CNWL provides mental health services for a wide area of London and southern Counties and also provides community health services for Camden, Hillingdon and Milton Keynes. This report covers only references that are clearly related to our own area of North West London - it is not a summary of the meeting.

Outgoing Chairman:

Dame Ruth Runciman chaired her last CNWL Board Meeting in public.

Reduction in medication errors:

This is regarded as a priority issue. Within staff induction in Hillingdon Community Services, there is awareness training with respect to insulin and heparin administration. All relevant staff receive medicine management training.

Pressure ulcers:
Quarterly reporting identifies trends in causes, which has led to changes in district nursing care documentation. In Hillingdon there was a reduction of 11% in recorded pressure ulcers in 2012/13 compared to the previous year.

Hillingdon Community Health activity and complaints:

The Home Treatment Team for drug and alcohol misuse experienced high volumes of activity in September. There were no particular themes in the seven complaints received in Quarter 2, nor in the 29 PALS queries over that period.

Looked After Children in Hillingdon (LAC):

Once in care, LAC is four times more likely than their peers to have a mental health, emotional, or behavioural problem, engage in substance misuse, and to become a teenage parent. The profile of such children in Hillingdon reflects the national picture.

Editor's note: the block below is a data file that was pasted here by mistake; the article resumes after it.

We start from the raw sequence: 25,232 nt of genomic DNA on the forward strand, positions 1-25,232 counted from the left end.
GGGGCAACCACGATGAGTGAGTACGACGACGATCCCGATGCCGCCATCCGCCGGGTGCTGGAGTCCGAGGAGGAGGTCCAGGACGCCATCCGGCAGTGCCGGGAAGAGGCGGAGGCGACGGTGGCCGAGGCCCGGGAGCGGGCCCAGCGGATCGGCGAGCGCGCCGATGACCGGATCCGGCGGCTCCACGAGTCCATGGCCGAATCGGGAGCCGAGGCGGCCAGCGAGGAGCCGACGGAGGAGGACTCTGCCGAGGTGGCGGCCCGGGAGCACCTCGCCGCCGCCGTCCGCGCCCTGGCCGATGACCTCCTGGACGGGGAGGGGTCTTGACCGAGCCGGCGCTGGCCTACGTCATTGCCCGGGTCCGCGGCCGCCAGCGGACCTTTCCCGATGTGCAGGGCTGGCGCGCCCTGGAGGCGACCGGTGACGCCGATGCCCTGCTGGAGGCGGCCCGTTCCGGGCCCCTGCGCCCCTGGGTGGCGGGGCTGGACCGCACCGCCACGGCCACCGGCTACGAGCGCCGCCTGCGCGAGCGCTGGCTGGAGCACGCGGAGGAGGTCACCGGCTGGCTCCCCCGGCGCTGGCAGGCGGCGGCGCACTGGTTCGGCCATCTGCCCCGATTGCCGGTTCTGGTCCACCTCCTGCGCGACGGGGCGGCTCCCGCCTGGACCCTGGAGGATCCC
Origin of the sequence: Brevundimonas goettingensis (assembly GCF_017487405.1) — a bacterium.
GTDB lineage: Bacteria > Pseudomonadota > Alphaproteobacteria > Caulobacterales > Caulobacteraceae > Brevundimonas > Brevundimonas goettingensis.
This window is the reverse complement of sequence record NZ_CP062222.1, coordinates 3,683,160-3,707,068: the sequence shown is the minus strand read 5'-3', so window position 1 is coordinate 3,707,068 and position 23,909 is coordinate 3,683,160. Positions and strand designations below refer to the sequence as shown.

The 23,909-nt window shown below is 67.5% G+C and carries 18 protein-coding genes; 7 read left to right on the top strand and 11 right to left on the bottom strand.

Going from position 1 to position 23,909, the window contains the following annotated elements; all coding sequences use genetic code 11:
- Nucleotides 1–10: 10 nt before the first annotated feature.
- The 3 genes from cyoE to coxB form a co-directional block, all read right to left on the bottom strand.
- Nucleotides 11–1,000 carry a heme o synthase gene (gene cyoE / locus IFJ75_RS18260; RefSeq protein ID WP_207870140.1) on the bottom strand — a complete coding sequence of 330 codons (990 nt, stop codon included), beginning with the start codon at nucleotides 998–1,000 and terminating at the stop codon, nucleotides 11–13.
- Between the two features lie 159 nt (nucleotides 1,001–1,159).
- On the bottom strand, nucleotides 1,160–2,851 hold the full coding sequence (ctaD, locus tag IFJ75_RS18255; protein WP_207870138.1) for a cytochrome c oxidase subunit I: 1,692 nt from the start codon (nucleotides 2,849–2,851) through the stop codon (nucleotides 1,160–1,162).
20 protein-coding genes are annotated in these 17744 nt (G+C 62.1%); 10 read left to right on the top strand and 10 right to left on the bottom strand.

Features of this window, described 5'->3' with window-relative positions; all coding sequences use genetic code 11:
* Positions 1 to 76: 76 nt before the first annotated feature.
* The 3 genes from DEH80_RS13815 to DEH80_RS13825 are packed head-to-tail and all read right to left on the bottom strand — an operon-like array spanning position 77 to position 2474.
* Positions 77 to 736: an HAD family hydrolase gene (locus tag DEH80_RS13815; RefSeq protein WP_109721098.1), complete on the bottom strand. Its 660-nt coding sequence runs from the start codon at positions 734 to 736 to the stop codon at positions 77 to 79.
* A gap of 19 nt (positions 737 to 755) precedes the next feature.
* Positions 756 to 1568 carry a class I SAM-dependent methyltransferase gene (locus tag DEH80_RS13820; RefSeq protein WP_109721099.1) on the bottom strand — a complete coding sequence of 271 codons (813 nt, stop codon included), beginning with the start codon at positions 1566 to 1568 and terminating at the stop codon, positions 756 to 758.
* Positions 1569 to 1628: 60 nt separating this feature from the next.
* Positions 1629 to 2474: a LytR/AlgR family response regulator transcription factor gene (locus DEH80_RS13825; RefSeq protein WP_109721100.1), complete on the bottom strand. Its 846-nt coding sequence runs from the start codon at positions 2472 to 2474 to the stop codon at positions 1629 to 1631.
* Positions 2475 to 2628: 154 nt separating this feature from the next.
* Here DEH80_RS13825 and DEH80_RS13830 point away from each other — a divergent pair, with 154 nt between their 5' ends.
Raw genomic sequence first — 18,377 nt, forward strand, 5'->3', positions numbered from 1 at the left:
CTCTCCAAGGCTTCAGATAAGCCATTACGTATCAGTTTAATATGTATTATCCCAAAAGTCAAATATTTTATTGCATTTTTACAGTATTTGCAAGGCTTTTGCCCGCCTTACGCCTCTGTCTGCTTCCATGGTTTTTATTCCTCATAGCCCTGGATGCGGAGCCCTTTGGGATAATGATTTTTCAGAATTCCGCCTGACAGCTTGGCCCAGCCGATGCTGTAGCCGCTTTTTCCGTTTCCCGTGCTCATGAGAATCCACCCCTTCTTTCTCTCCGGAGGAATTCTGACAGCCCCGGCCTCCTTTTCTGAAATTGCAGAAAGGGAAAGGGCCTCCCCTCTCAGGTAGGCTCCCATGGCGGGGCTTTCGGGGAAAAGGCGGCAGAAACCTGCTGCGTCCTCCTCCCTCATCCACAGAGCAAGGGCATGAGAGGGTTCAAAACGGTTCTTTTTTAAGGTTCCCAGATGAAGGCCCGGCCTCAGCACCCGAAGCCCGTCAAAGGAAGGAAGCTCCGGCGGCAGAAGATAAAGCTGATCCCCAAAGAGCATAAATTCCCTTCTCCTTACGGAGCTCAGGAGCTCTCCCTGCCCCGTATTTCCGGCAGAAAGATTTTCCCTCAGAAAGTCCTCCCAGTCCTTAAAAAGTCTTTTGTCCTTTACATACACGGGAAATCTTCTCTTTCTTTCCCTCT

On 4th January 2013, 361 children were looked after by the London Borough of Hillingdon, which is down from the corresponding 420 in 2010. Over the past few years the numbers of children seeking asylum have fallen due to more stringent immigration measures to ensure only genuine unaccompanied children seeking asylum are allowed to enter the country. However many of those now accepted have a more complex and challenging history prior to arrival. The children come from 23 countries of origin, many coming from countries of conflict where health needs are unlikely to be met. It is therefore a challenge to identify their health needs and to provide adequate interpreting services.

Holloway Prison:

This is a women’s prison. CNWL provides primary care, substance misuse and mental health care for the prisoners.

Emergency care is provided on the day, urgent care within two days and routine care within five working days from referral. To achieve this, the team works with other custodial and community health care professionals, probations officers and case managers.

A questionnaire in May 2013 was distributed to 70 prisoners to assess their knowledge and experience of the services provided, with 40% responding. The Service User Survey Report will be repeated in summer 2014, but surveys will be handed out to users discharged throughout the year.